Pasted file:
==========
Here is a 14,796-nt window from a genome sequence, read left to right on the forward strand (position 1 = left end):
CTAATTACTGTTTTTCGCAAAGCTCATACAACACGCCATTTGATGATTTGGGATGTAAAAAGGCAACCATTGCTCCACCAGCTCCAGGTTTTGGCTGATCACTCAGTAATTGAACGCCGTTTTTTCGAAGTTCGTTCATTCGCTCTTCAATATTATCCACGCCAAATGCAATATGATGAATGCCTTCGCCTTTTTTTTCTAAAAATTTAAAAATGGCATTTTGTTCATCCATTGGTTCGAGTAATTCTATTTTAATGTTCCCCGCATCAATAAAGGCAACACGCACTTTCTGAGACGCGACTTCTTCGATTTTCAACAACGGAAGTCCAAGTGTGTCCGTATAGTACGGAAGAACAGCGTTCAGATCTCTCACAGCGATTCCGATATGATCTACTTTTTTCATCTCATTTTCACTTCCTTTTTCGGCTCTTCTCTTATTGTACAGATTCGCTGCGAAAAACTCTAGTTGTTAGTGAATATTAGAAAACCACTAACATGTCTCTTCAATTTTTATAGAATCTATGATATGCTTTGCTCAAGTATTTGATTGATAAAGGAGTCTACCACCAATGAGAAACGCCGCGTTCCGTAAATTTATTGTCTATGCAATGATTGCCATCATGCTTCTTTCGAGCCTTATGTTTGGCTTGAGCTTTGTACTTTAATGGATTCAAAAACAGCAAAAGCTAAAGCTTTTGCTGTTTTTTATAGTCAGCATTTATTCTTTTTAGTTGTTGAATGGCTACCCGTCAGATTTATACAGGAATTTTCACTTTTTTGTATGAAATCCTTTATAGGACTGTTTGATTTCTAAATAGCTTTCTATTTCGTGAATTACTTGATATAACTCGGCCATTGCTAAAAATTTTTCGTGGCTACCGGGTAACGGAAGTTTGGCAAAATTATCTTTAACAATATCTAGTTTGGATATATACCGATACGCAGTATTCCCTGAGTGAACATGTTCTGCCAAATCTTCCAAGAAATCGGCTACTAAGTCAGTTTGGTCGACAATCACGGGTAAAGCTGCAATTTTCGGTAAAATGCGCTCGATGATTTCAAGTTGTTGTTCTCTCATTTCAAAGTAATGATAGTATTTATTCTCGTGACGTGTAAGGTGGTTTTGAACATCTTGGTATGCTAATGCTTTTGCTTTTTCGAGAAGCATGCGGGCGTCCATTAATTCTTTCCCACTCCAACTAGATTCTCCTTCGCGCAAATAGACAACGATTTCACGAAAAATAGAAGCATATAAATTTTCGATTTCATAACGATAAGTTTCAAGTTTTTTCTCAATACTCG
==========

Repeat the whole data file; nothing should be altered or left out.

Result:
Here is a 14,796-nt window from a genome sequence, read left to right on the forward strand (position 1 = left end):
CTAATTACTGTTTTTCGCAAAGCTCATACAACACGCCATTTGATGATTTGGGATGTAAAAAGGCAACCATTGCTCCACCAGCTCCAGGTTTTGGCTGATCACTCAGTAATTGAACGCCGTTTTTTCGAAGTTCGTTCATTCGCTCTTCAATATTATCCACGCCAAATGCAATATGATGAATGCCTTCGCCTTTTTTTTCTAAAAATTTAAAAATGGCATTTTGTTCATCCATTGGTTCGAGTAATTCTATTTTAATGTTCCCCGCATCAATAAAGGCAACACGCACTTTCTGAGACGCGACTTCTTCGATTTTCAACAACGGAAGTCCAAGTGTGTCCGTATAGTACGGAAGAACAGCGTTCAGATCTCTCACAGCGATTCCGATATGATCTACTTTTTTCATCTCATTTTCACTTCCTTTTTCGGCTCTTCTCTTATTGTACAGATTCGCTGCGAAAAACTCTAGTTGTTAGTGAATATTAGAAAACCACTAACATGTCTCTTCAATTTTTATAGAATCTATGATATGCTTTGCTCAAGTATTTGATTGATAAAGGAGTCTACCACCAATGAGAAACGCCGCGTTCCGTAAATTTATTGTCTATGCAATGATTGCCATCATGCTTCTTTCGAGCCTTATGTTTGGCTTGAGCTTTGTACTTTAATGGATTCAAAAACAGCAAAAGCTAAAGCTTTTGCTGTTTTTTATAGTCAGCATTTATTCTTTTTAGTTGTTGAATGGCTACCCGTCAGATTTATACAGGAATTTTCACTTTTTTGTATGAAATCCTTTATAGGACTGTTTGATTTCTAAATAGCTTTCTATTTCGTGAATTACTTGATATAACTCGGCCATTGCTAAAAATTTTTCGTGGCTACCGGGTAACGGAAGTTTGGCAAAATTATCTTTAACAATATCTAGTTTGGATATATACCGATACGCAGTATTCCCTGAGTGAACATGTTCTGCCAAATCTTCCAAGAAATCGGCTACTAAGTCAGTTTGGTCGACAATCACGGGTAAAGCTGCAATTTTCGGTAAAATGCGCTCGATGATTTCAAGTTGTTGTTCTCTCATTTCAAAGTAATGATAGTATTTATTCTCGTGACGTGTAAGGTGGTTTTGAACATCTTGGTATGCTAATGCTTTTGCTTTTTCGAGAAGCATGCGGGCGTCCATTAATTCTTTCCCACTCCAACTAGATTCTCCTTCGCGCAAATAGACAACGATTTCACGAAAAATAGAAGCATATAAATTTTCGATTTCATAACGATAAGTTTCAAGTTTTTTCTCAATACTCG